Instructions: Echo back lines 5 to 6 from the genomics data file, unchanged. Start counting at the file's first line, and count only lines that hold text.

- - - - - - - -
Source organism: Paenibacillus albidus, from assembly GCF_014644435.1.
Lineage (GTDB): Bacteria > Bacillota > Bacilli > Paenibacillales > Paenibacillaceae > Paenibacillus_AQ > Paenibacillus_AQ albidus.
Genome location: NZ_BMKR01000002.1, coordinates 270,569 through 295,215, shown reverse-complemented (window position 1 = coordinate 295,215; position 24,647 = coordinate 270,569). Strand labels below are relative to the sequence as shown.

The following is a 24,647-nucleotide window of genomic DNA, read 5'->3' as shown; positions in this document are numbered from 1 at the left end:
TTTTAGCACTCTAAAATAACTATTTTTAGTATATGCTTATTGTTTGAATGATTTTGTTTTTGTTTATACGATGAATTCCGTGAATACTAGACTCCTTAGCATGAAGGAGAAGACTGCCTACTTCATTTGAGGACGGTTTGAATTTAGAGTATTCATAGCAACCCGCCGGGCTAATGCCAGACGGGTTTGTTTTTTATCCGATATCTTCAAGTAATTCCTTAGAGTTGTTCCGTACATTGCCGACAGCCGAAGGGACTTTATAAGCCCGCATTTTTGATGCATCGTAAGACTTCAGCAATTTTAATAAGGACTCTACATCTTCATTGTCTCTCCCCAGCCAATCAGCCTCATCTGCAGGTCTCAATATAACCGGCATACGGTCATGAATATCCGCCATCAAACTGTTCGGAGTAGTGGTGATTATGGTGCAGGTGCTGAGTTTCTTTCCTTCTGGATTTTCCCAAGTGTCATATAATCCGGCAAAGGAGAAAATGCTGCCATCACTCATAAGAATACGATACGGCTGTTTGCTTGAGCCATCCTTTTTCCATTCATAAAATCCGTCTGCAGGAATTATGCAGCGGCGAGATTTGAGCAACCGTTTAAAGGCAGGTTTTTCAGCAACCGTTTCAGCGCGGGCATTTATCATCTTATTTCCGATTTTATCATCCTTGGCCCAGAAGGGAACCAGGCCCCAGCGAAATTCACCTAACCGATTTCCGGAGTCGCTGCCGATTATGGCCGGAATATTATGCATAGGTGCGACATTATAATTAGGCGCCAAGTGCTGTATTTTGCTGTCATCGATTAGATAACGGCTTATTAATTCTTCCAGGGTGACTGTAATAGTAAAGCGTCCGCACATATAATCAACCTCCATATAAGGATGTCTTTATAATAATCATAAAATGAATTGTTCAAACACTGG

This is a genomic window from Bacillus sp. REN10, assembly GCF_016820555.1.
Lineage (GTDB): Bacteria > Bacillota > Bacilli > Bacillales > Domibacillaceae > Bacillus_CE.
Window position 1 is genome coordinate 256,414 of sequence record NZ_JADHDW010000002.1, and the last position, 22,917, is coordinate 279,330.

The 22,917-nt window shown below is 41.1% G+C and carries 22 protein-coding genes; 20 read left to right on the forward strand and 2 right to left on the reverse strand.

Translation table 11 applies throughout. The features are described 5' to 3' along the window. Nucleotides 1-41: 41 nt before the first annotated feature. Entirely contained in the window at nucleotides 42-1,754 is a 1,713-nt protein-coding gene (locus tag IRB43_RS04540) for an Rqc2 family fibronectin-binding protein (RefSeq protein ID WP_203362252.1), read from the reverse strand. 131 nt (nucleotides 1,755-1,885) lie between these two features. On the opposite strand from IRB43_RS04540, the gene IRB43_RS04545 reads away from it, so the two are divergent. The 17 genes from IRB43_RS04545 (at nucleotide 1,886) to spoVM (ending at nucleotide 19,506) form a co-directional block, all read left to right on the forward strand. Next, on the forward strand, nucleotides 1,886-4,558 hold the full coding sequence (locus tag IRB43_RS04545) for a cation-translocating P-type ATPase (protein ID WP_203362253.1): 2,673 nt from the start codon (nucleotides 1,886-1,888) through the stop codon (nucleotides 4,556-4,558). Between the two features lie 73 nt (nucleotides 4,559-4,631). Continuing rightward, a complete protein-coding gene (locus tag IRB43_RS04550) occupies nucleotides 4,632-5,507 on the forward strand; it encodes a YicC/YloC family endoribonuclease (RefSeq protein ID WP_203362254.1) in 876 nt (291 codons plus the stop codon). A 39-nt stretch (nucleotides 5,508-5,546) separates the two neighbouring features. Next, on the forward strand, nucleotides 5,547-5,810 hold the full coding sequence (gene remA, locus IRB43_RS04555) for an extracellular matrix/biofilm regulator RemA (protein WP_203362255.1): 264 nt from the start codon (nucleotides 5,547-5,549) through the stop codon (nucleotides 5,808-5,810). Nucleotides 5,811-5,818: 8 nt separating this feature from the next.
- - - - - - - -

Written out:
TTTTAGCACTCTAAAATAACTATTTTTAGTATATGCTTATTGTTTGAATGATTTTGTTTTTGTTTATACGATGAATTCCGTGAATACTAGACTCCTTAGCATGAAGGAGAAGACTGCCTACTTCATTTGAGGACGGTTTGAATTTAGAGTATTCATAGCAACCCGCCGGGCTAATGCCAGACGGGTTTGTTTTTTATCCGATATCTTCAAGTAATTCCTTAGAGTTGTTCCGTACATTGCCGACAGCCGAAGGGACTTTATAAGCCCGCATTTTTGATGCATCGTAAGACTTCAGCAATTTTAATAAGGACTCTACATCTTCATTGTCTCTCCCCAGCCAATCAGCCTCATCTGCAGGTCTCAATATAACCGGCATACGGTCATGAATATCCGCCATCAAACTGTTCGGAGTAGTGGTGATTATGGTGCAGGTGCTGAGTTTCTTTCCTTCTGGATTTTCCCAAGTGTCATATAATCCGGCAAAGGAGAAAATGCTGCCATCACTCATAAGAATACGATACGGCTGTTTGCTTGAGCCATCCTTTTTCCATTCATAAAATCCGTCTGCAGGAATTATGCAGCGGCGAGATTTGAGCAACCGTTTAAAGGCAGGTTTTTCAGCAACCGTTTCAGCGCGGGCATTTATCATCTTATTTCCGATTTTATCATCCTTGGCCCAGAAGGGAACCAGGCCCCAGCGAAATTCACCTAACCGATTTCCGGAGTCGCTGCCGATTATGGCCGGAATATTATGCATAGGTGCGACATTATAATTAGGCGCCAAGTGCTGTATTTTGCTGTCATCGATTAGATAACGGCTTATTAATTCTTCCAGGGTGACTGTAATAGTAAAGCGTCCGCACATATAATCAACCTCCATATAAGGATGTCTTTATAATAATCATAAAATGAATTGTTCAAACACTGG

This is a genomic window from Bacillus sp. REN10, assembly GCF_016820555.1.